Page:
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Re: [carfree_cities] Bicycling, road hogs, & LA

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  • Christopher Miller
    I find it very interesting to see how much respect for road users on bikes varies with the level of infrastructure for serious (i.e. non- recreational) cycling
    Message 1 of 5 , Aug 14, 2007
      I find it very interesting to see how much respect for road users on
      bikes varies with the level of infrastructure for serious (i.e. non-
      recreational) cycling in a city. In both Winnipeg, Manitoba -- a car-
      centric city where biking infrastructure is nearly nonexistent --,
      and Washington DC, with only a few painted bike lanes in the inner
      city, I found myself, when I was on my bike, subjected to yelled
      insults from drivers and physical assaults with thrown bottles,
      squirt guns and so on.

      Not so in Montreal, where there is a fairly respectable cycling
      infrastructure and large numbers of cyclists in the summer (and a
      fair number in the depths of winter as well): motorists here are much
      better about sharing the streets and bike lanes are fairly well
      respected. Of course, this all pales in comparison with the Dutch
      cities I have lived in, where cycling is seen as a normal everyday
      way of commuting for all ages and is given the respect it deserves in
      urban transportation infrastructure. ,_._,___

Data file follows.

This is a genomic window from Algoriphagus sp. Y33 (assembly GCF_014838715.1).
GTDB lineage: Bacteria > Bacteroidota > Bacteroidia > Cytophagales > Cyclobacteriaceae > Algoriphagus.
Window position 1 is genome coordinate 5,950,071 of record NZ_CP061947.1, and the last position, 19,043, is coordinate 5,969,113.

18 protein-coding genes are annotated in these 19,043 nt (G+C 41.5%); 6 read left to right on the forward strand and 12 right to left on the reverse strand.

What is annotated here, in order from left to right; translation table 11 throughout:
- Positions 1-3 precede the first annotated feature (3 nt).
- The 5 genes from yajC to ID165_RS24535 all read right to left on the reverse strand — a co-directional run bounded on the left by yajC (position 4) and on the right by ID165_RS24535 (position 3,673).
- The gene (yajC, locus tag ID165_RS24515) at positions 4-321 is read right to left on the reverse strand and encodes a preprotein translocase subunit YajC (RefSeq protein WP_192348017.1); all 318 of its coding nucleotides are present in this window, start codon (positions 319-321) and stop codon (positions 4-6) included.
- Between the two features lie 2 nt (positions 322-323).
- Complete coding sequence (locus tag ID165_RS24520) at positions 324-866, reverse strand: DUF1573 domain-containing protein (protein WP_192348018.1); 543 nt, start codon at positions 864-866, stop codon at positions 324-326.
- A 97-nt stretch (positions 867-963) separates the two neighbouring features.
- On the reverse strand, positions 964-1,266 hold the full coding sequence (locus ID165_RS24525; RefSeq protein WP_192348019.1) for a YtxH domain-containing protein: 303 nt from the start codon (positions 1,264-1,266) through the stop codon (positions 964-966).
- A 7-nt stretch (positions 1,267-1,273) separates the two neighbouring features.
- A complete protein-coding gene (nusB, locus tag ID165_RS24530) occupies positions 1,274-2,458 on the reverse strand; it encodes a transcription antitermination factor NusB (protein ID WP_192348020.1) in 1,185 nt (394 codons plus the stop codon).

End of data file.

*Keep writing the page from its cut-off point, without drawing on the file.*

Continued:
Christopher Miller
      Montreal QC Canada



      [Non-text portions of this message have been removed]
    • Jym Dyer
      ... =v= As per the California Vehicle Code, they don t. That s why I don t think it s so great to lump bikers and runners in together. Too many motorists are
      Message 2 of 5 , Aug 14, 2007
        > And I'm not sure that runners have the same right to a lane
        > as bicyclists absolutely do.

        =v= As per the California Vehicle Code, they don't. That's
        why I don't think it's so great to lump bikers and runners in
        together. Too many motorists are already ignorant of bikers'
        rights to the road, and I fear this will confuse them.

        > However, the fact that they're addressing bicyclists' rights
        > in any kind of positive and semi-intelligent way is a big
        > step forward for the post-Tribune_purchase LA Times!

        =v= They did a pretty wacky story about Critical Mass last
        Sunday. It looks as if it was written 10 years ago, plus
        a handful of recent factoids thrown it. It painted a very
        strange picture of the San Francisco ride, and you'd barely
        know there were several of them going on in L.A.
        <_Jym_>
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